Anti-Semitism, Real
And Exaggerated

By Jacques Schuster
12-12 03

Much was revealed by the study of anti-Semitism in Europe that caused such a controversy when the European Center for Monitoring Racism decided to shelve the results.
It showed a growing distancing from Israel and from European Jews, the ostensible representatives of the Jewish state. It exposed the failure of the immigrant absorption and integration policies adopted by European countries toward their Muslim minorities. And finally, the attitude to the report, whose data was not always well-grounded, showed how much hostility there is to Europe, particularly among members of the coalition parties in Israel, and the disproportionate manner in which they use the ghosts of anti-Semitism to distract themselves and Israeli public opinion in general from their own domestic problems.
First to the matter of anti-Semitism. Since September 11, it is being felt the way anger toward America is felt. But this is not the old style of race hatred against Jews; rather, it is more a general rejection of everything Israeli. Jews are identified with Israelis, just as the Israeli public is identified with its government. That first identification is more grave - it shows that hundreds of years of life in Europe and the memory of the genocide of the Jews has not been enough for the Jews to be recognized as citizens of their countries.
Add to that the criticism of Israeli policy. It can be justified, but the intensity with which it is expressed discloses not only the extent to which Germans are unable to put themselves in the place of a people suffering from constant terror; it also reveals a desire to disconnect, to get rid of decades' worth of complexes.
There is a lot to say about the Sharon government. However, the talk about an "Israeli war of destruction" and the frequently expressed sympathy for suicide bombers exposes a desire to get rid of the burden of guilt and to blame it on those who bother them with finger-pointing at the past. This is indeed a new phenomenon and unpleasant, but it is not threatening.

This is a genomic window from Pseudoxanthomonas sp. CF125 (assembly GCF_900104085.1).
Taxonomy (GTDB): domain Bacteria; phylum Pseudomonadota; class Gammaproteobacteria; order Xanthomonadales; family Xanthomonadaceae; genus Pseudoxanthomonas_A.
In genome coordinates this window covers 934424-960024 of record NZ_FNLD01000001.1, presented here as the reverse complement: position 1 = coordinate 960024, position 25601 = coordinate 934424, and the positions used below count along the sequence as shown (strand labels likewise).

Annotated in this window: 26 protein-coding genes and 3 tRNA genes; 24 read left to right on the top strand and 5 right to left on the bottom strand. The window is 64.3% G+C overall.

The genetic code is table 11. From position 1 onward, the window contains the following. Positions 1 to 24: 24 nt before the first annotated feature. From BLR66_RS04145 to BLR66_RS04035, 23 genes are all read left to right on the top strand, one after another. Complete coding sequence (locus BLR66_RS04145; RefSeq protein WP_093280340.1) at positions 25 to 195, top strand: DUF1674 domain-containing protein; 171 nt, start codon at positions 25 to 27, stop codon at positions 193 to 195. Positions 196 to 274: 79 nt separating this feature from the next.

The real danger comes from the Muslims who have turned extremist. The torching by Islamic extremists of synagogues and Jewish schools in France is indicative of this. Europe prefers to ignore this. If it did not, its governments would have to admit that their multicultural policies have failed. They did not achieve the integration and absorption they meant to achieve. They created ghettoes in which powerful Muslim minorities openly fight against the Western world's values. Moderate Muslims have long been warning about such groups, which believe that they can bring the Middle East conflict to Europe. These groups operate according to the crude simplistic precepts of Arab dictators. Without the frightening ghosts of America and Israel, many Islamic intellectuals and clergymen would find it difficult to explain to their people why their situation is so much worse than that of other countries in the world. The Islamists adopted strategies of vagueness and blurred reality and then added a suspicious paranoia of modern civilization that should be opposed not only in Europe but everywhere in the world.
Israelis will hurry to agree with this analysis, but many of them instinctively regard Europe as the source of the problem. The news from the continent where anti-Semitism flourished can still inspire fears that are not proportionate to reality. As in the past, Israel feels itself to be "the Jew of the nations" - shoved aside, isolated and threatened. This is why Israeli responses often appear so exaggerated, especially when compounded by the tendency, especially among Likud politicians, to denounce as anti-Semitic statements and expressions that are frequently only criticisms of their policies. The minute something is described as hostile to Jews, it can be shoved aside without having to deal with the criticism.
But all this has practically nothing to do with the European reality, which is less threatening than the Israelis believe but more worrisome than the Europeans want to think. Those who want to see only anti-Semites in Europe should remember the days of Yitzhak Rabin. Practically never in its history was Israel so beloved on the continent as it was in that period.
- The writer is foreign editor of Die Welt, where this article originally appeared.
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